3 Fun Companies for Your Portfolio

William is a member of The Motley Fool Blog Network -- entries represent the personal opinion of the blogger and are not formally edited.

People, for the most part, like to have fun and enjoy a little recreation. Companies that can profitably create a positive recreational experience can richly reward their shareholders. The three companies discussed below are adept at doing both.

Following the brand blueprint to wealth

Over the years, toy company Hasbro (NASDAQ: HAS) decided that focusing on what works will serve its shareholders best. Hasbro’s brand blueprint involves leveraging its strongest properties such as Transformers, G.I. Joe, the Monopoly game, Play-Doh, My Little Pony, and Magic: The Gathering.

Brands such as Transformers, G.I. Joe, and My Little Pony carry with them a legacy of good memories for adults approaching middle age that they want to pass on to their children, encouraging a whole new generation of consumers. In addition, Hasbro reinvents these properties every few years by refreshing a tired old line of toys for a new generation. For example, Hasbro recently refreshed the Transformers line with the release of a whole new incarnation called Transformers: Beast Hunters.

Magic: The Gathering creates the experience of fantasy, illusion, strategy, and camaraderie cementing the interest of its consumers as well. People crave engagement and this game provides that for them.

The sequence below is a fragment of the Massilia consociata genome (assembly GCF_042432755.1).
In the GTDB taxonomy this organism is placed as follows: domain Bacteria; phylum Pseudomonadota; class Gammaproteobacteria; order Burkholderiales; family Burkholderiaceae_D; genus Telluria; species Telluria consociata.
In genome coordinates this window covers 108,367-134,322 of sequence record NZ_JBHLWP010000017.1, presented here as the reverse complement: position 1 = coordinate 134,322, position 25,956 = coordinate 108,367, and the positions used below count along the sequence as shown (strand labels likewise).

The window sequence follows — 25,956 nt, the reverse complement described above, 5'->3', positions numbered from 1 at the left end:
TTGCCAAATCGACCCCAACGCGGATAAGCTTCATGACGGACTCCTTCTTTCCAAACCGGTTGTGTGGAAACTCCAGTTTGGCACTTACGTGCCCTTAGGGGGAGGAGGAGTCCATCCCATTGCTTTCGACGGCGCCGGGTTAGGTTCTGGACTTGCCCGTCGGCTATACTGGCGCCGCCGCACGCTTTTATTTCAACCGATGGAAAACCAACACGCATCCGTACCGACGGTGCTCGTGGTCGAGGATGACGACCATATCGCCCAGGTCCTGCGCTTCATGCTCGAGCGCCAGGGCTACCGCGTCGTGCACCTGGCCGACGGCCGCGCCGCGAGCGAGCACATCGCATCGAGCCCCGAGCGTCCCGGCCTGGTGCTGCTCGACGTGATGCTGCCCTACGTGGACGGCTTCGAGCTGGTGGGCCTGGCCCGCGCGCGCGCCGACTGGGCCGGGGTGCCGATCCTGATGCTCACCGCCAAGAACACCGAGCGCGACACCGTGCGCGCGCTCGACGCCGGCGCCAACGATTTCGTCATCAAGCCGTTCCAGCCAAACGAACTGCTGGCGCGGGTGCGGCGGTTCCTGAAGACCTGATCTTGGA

Hasbro parlays these brands into movies, television shows, and games. It even sometimes mixes genres. Recently, Hasbro entered an agreement with Walt Disney’s (NYSE: DIS) Lucasfilm to produce toys for the Star Wars/Angry Birds hybrid game. Hasbro also entered an agreement with Build-A-Bear where consumers can make their own My Little Pony.

Moreover, the Hub network serves as a conduit of advertising for television shows based on Hasbro related toys both old and new. As I write this Comcast’s Universal Orlando Resort announced the opening date (June 20) of Transformers: The Ride - 3D which will effectively utilize the Transformers brand in a theme park fashion.

Hasbro performed decently in its most recent quarter. Its revenue and free cash flow increased 2% and 4% respectively. In 2012, Hasbro paid out a reasonable 53% of its free cash flow in dividends giving shareholders a healthy 3.4% dividend yield as of this writing.

Hasbro will continue to benefit from the recent release of its G.I. Joe: Retaliation movie. Hasbro’s licensed toys will get a boost from the Iron Man 3 release and the upcoming Thor movie. Moving further out into the future, the next Transformers movie due for release in 2014 will certainly reinvigorate that brand once more. A future craze created by the scheduled 2015 release of the next Star Wars movie will most certainly benefit Hasbro’s licensed Star Wars line up.

The dolls that laid the golden eggs

While traditional brands represent the strength of Hasbro, the strength of toy rival Mattel (NASDAQ: MAT) lies in its new brands such as American Girl and Monster High. Worldwide sales of Barbie, Wheels category, and Fisher-Price all decreased 2%, 2%, and 7% respectively in Mattel’s most recent quarter. American Girl, by contrast, increased 32%. Monster High contributed to a 56% increase in Mattel’s Other Girls Brands segment.